Until recently, Washington did not deny the direct involvement of American troops in the protection of oil rigs in the northeastern part of the Arab republic. Moreover, this US mission in the region was cited as one of the most important, along with the completion of the defeat of the remnants of Daesh in this part of the SAR.
So it is not surprising that despite Donald Trump’s previous administration’s statements about the withdrawal of US troops from Syria, the Pentagon was in no hurry to permanently leave its oil-bearing areas, citing the need to supposedly “secure the oil fields from Daesh terrorists.” Moreover, the US has repeatedly moved hundreds of additional US troops from Iraq to Deir ez-Zor province, and recently began building its new air base near that Syrian population center near the Al-Omar oil field. This new project will be the largest US air base in the Arab republic and will house military aviation forces, including heavy transport aircraft. It is quite obvious that with the construction of this air base, the Americans clearly intend to strengthen their military presence not just in Syria, but primarily in its oil-bearing areas.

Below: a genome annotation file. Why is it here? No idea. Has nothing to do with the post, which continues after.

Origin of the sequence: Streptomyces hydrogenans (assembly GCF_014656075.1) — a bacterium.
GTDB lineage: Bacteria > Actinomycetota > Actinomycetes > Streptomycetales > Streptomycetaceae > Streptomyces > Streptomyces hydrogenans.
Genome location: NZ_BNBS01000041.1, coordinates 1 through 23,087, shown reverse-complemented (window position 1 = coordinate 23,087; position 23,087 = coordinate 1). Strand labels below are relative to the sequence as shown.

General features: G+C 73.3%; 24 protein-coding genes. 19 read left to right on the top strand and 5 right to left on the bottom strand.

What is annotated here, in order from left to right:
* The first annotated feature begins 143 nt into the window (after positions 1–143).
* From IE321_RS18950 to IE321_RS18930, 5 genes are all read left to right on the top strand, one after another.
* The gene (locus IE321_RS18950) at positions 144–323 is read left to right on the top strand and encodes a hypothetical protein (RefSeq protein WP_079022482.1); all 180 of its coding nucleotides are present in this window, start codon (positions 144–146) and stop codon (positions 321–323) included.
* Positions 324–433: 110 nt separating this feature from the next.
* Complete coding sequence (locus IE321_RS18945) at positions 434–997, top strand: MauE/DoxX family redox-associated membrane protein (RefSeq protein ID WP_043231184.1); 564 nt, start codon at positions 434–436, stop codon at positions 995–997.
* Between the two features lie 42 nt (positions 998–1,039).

Amid these circumstances, Syria recently sent a personal message to Joe Biden, calling on the new US President to withdraw troops from the Arab republic and to abandon attempts to illegally exploit its oil resources. Bashar al-Jaafari, SAR’s permanent representative to the UN, voiced this message during a virtual meeting of the UN Security Council on January 20, calling on Washington to immediately change its foreign policy in Syria: “US occupation forces continue to plunder Syria’s wealth of oil, gas and crops, burning and destroying what they cannot steal,” the Syrian diplomat explained. “The new US administration must stop its acts of aggression and occupation, plundering the wealth of my country, withdraw its occupation forces from it and stop supporting separatist militias, illegal entities and attempts to threaten Syrian sovereignty, unity and territorial integrity.”